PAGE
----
Every day we see another poll, another tracker, another analyst examining this or that issue. The latest is the niqab, the face veil some Muslim women wear. But women's issues and politics in Canada encompass more than a face veil. In fact, I'm going to come out and say there are far more pressing issues we have to deal with from a woman's point of view than whether or not some women wear a veil. Stephen Harper's continuing waving of the veil in our faces is nothing more than a distraction and a deflection from what truly matters.
Chanty Binx' impassioned rant outside the MRA lecture displays everything wrong with modern feminism. It's the childish temper tantrums, the causeless wildfire, the name-calling and the abusive labeling that is frequently attributed to the feminist name. Binx' rant displays the most depressing aspect to the discrediting of the feminist cause: they are no better than the patriarchy that they aim to take down.
In our effort to gain rights for individuals, one significant collective was left out of the equation: family. But change is afoot. Something new and exciting is happening in feminism and it's about children and their care. In academia, the need to address childcare has been called "the unfinished business of feminism" and "the unfinished revolution."
The Internet is full of wannabe Neolithic men. You can see their comments on Twitter, Reddit, and every Internet dating website ever. They say that they always tried to be the nice guy, but women didn't want to have sex with them, so now they're going to take back their power. They're going to be alpha males now, seducing women and leaving them in their tracks so that they can finally be validated.
Nicki Minaj identified an industry preference for what is seen as attractive, acceptable and what should be rewarded. It shouldn't be surprising that black artists feel some type of way when their cultural influence is undeniable but remains unrecognized. It is, however, surprising that the industry that still makes money off the backs of black artists still doesn't take them seriously.
Sadly, by addressing their reproductive health decisions openly, American women still run social, civil, and human rights risks that Canadian women no longer need to worry about. Additionally, in the U.S., if a woman speaks out about her body, she risks being pinned with moral connotations. Why? Because the subject of a woman's body is still claimed by both church and state.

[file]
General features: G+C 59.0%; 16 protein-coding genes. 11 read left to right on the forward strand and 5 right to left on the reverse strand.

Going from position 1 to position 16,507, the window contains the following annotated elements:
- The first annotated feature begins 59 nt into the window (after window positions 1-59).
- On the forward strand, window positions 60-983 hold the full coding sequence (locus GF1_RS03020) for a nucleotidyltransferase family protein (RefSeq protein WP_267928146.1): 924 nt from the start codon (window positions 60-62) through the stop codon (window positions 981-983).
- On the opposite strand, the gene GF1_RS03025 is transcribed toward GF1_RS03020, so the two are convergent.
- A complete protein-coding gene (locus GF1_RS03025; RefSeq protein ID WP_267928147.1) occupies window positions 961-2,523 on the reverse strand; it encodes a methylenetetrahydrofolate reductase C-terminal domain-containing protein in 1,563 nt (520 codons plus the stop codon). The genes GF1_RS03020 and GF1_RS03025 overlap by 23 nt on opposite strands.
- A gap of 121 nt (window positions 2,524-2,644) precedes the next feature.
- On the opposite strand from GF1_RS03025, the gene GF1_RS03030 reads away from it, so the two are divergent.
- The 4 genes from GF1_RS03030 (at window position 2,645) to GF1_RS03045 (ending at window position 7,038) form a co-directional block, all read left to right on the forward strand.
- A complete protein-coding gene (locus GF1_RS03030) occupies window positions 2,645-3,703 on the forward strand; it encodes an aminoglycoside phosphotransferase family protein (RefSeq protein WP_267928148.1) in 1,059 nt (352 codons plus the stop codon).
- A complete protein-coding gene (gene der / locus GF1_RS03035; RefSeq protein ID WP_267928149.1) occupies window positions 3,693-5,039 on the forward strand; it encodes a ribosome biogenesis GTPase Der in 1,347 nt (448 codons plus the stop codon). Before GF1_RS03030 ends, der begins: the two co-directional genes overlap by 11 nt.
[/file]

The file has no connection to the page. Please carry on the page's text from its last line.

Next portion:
There's no question that sports can play a critical role in boosting girls' self-confidence and determination. Many of us have known the girl who claims to be "totally uncoordinated," only to score the winning point for her basketball team. Or the shy, uncertain child who had trouble speaking up in class and now kicks butt in karate. Here's a photo gallery of the transforming effect sports can have on girls, no matter where they live.
Most calls for the Pill to be made more broadly accessible--ideally free and without a prescription--all share the same subtext. Denying access to the Pill isn't merely denying health care, it's denying women's rights. Yet this is not about the right to get the Pill but rather, the right to not get pregnant.
Social media is a powerful tool that can be used to bring about positive change for women in science. Two recent events involving senior, highly-regarded scientists demonstrate the growing importance of social media as a catalyst for change in science. It is time for the media to pay more attention to those scientists, who happen to be women, and who are woefully under and mis-represented in all media. Women in science all around the world have found a common voice that has never existed before, on this scale or in this form.
Embittered by their experiences with rejection, a few men have made businesses out of their hate-on for women and encourage other men to channel their anger and treat women as non-humans; commodities to be consumed -- but without taking stock in themselves. Men may not consider the tricky social position women find themselves in: we're the targets of constant male attention, desire, and sometimes aggression. This puts us into a state of defensiveness (self-preservation) or what "pickup artist" Julian Blanc calls the "bitch sheild."
Born in the Maasai village of Loodariak, Kenya, Teriano Lesancha was the eldest of 15 children. At birth she was promised in marriage to the 27-year-old son of the midwife who delivered her; Teriano was supposed to marry him when she turned 12, as was the Maasai custom. Most Maasai women do not have access to education -- in fact, 99 per cent of women and girls in Loodariak are illiterate. But Teriano's mother wanted a different life for her daughter.
Radical Grace shines a spotlight on the growing chasm between progressives and conservatives in the Roman Catholic Church. Director Rebecca Parrish was less concerned with the church itself and more concerned with telling stories about these strong women whose convictions, commitment and compassion she greatly admired.